In a perfect world, criminals wouldn’t target single women living alone. Okay, in a very perfect world there wouldn’t be criminals. But not much good is done by sitting around and wishing things were different. We have to A) Take steps to change things and B) Take precautions to be safe while things still are the way they are. And as of now, the way things are is that women are the victims in 80 percent of sexual assaults recorded by police. Even those with less sinister aims—like burglars looking to take valuables—still target women living alone, presuming they are less physically capable of defending themselves. On a personal note I know that, as a woman, I have a tendency to want to be agreeable which is why sometimes I answer the questions of strangers, and talk to suspicious individuals, all so I don’t come off as rude. But your safety should take priority over being polite. Here are security tips for women living alone.
Wait even longer to invite dates over
No woman—with or without a roommate—should have men they just met over to their homes. You know very little of this man’s mental or emotional stability or his past. Women living alone should wait extra long to have someone over. If things go sour, they don’t want a revengeful and spurned man to know their address. First date safety should extend to several follow-up dates for women living alone.
Get to know your neighbors
Women living alone should get to know their neighbors well. Find the ones you can trust, and ask them to keep an eye out for you. Developing good relationships with your neighbors will make them feel more protective of you, and more likely to call the police if they see something suspicious happening around your property.
When hosting service professionals, bring a friend
If you need to have a plumber, contractor, or any other service professional over, have a friend be there at the same time. You don’t want to be in your home, alone, with a stranger. And, of course, thoroughly vet any company you hire.
Look around before approaching your door
Any time you go home, before approaching your front door, look around to make sure nobody is watching you. If you ever suspect someone is watching you to determine in which exact apartment or house you live, delay walking to your front door until that person is gone. Never hesitate to call the police if you feel unsafe, or go to a neighbor’s home.
Get mail for a fake roommate
Consider ordering a regular catalog to a fake person who does not live in your home. Subscribe to a magazine for a fictitious man, so that anyone prowling around your mailbox to determine who lives in your home believes a man lives with you.
Put deadbolts on all doors
Regular locks can be easily picked. Add deadbolts to all entrances to your home. Also add one to your bedroom door. If anyone should get into your house, you need a way to barricade yourself in one room until the police arrive.
Keep your phone charged and bedside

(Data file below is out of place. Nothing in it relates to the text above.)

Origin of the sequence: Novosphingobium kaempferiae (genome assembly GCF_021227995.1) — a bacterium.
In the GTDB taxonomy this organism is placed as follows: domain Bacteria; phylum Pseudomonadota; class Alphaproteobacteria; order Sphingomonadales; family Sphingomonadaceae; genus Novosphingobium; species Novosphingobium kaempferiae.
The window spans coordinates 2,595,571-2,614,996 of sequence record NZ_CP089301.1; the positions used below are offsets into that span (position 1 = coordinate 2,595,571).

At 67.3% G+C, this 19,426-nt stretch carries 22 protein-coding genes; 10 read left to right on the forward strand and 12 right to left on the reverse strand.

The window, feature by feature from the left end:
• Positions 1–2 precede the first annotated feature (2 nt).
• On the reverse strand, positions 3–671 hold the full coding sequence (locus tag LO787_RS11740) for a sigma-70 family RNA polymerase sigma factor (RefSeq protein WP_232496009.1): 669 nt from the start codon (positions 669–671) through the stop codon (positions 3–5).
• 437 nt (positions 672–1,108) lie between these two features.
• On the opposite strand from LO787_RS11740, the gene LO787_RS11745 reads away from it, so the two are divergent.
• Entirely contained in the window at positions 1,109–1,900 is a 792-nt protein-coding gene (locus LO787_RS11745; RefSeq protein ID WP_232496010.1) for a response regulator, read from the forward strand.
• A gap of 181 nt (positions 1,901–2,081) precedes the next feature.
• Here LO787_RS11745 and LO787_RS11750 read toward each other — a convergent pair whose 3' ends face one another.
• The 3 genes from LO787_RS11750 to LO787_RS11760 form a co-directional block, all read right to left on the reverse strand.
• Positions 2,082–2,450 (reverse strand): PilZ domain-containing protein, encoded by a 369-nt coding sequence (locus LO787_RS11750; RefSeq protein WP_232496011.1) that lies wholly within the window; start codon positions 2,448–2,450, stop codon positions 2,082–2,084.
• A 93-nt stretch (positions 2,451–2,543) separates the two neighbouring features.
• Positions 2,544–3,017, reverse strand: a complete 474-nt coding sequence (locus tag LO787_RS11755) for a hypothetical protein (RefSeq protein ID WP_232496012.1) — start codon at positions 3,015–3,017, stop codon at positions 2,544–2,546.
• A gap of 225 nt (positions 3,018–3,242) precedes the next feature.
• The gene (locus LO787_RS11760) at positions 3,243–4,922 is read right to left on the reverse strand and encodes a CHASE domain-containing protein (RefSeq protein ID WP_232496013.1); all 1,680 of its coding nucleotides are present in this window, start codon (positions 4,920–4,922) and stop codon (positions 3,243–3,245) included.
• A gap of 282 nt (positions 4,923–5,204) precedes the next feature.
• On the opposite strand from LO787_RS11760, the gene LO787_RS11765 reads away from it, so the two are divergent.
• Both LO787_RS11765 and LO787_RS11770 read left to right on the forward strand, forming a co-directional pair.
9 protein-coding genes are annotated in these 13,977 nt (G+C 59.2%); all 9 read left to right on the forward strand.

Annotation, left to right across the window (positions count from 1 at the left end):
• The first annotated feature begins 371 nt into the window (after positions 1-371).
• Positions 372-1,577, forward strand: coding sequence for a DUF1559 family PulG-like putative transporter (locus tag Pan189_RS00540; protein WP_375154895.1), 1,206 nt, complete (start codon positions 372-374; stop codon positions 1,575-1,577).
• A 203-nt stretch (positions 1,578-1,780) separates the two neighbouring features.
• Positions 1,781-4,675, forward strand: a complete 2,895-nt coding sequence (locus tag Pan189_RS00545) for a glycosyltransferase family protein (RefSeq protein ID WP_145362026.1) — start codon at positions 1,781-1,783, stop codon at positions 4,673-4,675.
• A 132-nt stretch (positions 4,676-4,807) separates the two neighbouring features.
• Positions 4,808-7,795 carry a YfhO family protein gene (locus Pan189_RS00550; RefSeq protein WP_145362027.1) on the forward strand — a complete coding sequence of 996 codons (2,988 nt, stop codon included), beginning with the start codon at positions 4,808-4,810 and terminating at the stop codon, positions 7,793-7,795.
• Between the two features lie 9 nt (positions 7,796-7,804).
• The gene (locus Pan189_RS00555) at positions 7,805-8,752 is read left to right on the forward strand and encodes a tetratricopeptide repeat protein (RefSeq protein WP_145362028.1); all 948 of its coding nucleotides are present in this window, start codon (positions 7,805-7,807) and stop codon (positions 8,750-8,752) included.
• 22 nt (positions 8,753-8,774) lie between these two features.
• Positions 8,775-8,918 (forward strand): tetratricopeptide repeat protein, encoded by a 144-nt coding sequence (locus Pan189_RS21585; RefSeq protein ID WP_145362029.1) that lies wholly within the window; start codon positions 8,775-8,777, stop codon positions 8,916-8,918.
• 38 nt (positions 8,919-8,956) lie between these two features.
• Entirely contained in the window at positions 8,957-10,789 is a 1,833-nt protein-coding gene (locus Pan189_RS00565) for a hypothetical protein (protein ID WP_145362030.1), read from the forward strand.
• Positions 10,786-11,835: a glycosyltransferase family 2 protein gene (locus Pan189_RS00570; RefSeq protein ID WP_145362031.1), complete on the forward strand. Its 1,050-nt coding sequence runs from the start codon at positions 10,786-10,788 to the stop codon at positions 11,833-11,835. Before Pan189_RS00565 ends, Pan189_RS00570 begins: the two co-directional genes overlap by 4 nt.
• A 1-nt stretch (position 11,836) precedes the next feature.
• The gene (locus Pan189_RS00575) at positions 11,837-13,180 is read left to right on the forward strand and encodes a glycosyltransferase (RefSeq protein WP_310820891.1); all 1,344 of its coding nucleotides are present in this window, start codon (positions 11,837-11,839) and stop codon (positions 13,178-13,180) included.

Always keep your cell phone charged, and next to your bed. Install an alarm app on your phone so that when you are panicked or rushed, you can just push one button and notify the police that you need assistance.
Never answer the door for strangers
Never, ever answer the door for someone you aren’t expecting. Remember that landlords must give you at least 24 hours notice before sending over a service professional, so if someone shows up claiming your landlord sent him but you did not receive notice, do not open the door. Even door-to-door petitioners could just be burglars hoping to gather information about you and your home.
Petition for safer parking
Petition your landlord to add a gate to the parking area, or to add more lights to the parking area. If you have one of the less safe parking spots, ask a male tenant to switch with you.
Meet delivery guys outside
If you order delivery food, always meet the delivery person out on the sidewalk. You do not need to provide an apartment number—simply leave instructions that the delivery person is to call you when he is outside.
Keep curtains closed
Keep your blinds and curtains closed so that onlookers cannot determine how many people live inside of your home. If you live in a ground floor unit with an enclosed patio, add additional plants or building materials to make it difficult for anyone to look into your home.
Rent your extra parking space
If your place comes with two parking spots, rent one out. This is not only a great way to make passive income, but it also makes it looks to outsiders as if two people live inside.
Have a nightly check-in buddy
Team up with another single friend living alone and agree to check in every night. Promise to text one another, each night, when you’re home safely. If one person doesn’t receive a text, the other knows to follow up, and possibly call the police.
Be militant about working locks
Don’t let your landlord sleep on finicky and old locks, windows, and doors. Every door and window should close tightly and have well-working locks. Demand these are up to date.
Be wary of selfies
When you take selfies, do they show a piece of mail in the background that shows your address? Does your selfie show your cross streets? Be very careful about what you reveal online.